Self-lubricating latex could boost condom use

New, perpetually slippery condoms still need to be tested during intercourse.
New, perpetually slippery condoms still need to be tested during intercourse.

A perpetually unctuous, self-lubricating latex developed by a team of scientists in Boston could boost the use of condoms, they reported in the journal Royal Society Open Science.

Protective sheaths made with the specially treated membrane take on a slick and slippery quality in the presence of natural bodily fluids, lab experiments showed.

And unlike water- or oil-based lubricants added to commercially available condoms, the hydrophilic — or liquid-loving — latex retains its "slippery sensation" almost indefinitely.

"A majority of participants — 73% — expressed a preference for a condom containing the lubricious coating, agreeing that an inherently slippery condom that remains slippery for a long duration would increase their condom usage," the study concluded.

Decreasing friction

"Such a coating shows potential to be an effective strategy for decreasing friction-associated pain" — for women and men — "and increasing user satisfaction."

Condoms prevent pregnancies and the spread of sexually transmitted diseases. Some are made of lambskin but most are synthetic, manufactured from latex or polyurethane.

Without lubricants, however, all of these materials will chaff during "repeated articulations", the term of art used by the researchers to describe thrusting motions. Added emollients wear off with use.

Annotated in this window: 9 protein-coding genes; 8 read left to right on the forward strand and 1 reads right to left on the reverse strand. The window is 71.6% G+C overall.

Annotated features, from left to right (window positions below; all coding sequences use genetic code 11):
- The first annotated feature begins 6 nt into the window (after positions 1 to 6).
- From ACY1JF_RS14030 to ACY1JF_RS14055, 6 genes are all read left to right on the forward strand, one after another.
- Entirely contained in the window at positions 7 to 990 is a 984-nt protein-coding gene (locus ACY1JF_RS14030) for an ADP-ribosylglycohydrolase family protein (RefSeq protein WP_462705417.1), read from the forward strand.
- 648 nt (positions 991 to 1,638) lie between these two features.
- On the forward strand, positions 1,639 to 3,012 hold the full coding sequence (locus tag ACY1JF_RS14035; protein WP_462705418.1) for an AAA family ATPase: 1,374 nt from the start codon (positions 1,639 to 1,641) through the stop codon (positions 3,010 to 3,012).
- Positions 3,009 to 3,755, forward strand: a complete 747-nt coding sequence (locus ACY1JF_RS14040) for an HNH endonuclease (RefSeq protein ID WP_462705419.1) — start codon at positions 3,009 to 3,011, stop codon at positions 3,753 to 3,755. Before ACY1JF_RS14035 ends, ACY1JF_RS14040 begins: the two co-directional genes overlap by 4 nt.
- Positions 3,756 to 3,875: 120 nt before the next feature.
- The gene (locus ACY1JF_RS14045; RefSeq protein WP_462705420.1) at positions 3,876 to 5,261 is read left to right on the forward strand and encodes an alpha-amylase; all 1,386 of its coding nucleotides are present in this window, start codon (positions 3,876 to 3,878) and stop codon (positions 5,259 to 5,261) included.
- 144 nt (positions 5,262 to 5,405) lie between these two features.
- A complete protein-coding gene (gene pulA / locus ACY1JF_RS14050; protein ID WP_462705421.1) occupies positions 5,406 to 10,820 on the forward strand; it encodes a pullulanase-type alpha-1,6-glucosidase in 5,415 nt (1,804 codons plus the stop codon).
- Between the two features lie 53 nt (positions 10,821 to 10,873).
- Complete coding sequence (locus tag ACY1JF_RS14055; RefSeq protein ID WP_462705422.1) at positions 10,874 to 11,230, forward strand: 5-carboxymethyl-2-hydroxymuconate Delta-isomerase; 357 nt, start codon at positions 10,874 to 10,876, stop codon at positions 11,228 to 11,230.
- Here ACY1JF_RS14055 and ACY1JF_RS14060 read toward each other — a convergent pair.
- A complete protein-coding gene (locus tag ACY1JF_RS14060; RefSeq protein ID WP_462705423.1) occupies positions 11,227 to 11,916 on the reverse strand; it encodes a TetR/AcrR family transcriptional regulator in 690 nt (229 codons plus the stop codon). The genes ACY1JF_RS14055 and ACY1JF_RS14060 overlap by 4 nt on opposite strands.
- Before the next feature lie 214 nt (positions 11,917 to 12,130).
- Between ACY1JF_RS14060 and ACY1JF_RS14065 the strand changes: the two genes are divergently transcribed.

Discomfort during intercourse and reduced pleasure — noted by 77% of men and 40% of women in a nation-wide survey in the United States — are often cited as reasons for not using condoms at all.

Researchers at Boston University led by Mark Grinstaff addressed these problem by adding a thin polymer coating of moisture-activated molecules that entraps liquid rather than repelling it, as latex does.

Yet to be approved by FDA

The polymer-treated condoms did not affect the latex, and "provides consistently low friction even when subjected to large volumes of water, or 1 000 cycles of articulation," the study reported.

In touch tests, volunteers expressed a strong preference for condoms that were "inherently slippery" and remained so for a long time.

Because the material has yet to be approved by the US Food and Drug Administration (FDA), the liquid-loving latex has yet to be tested during intercourse.

But more than 90% of the volunteers said they would consider using the coated condoms, and more than half said they would likely use condoms more frequently if the perpetually slippery ones were commercially available.

Image credit: iStock

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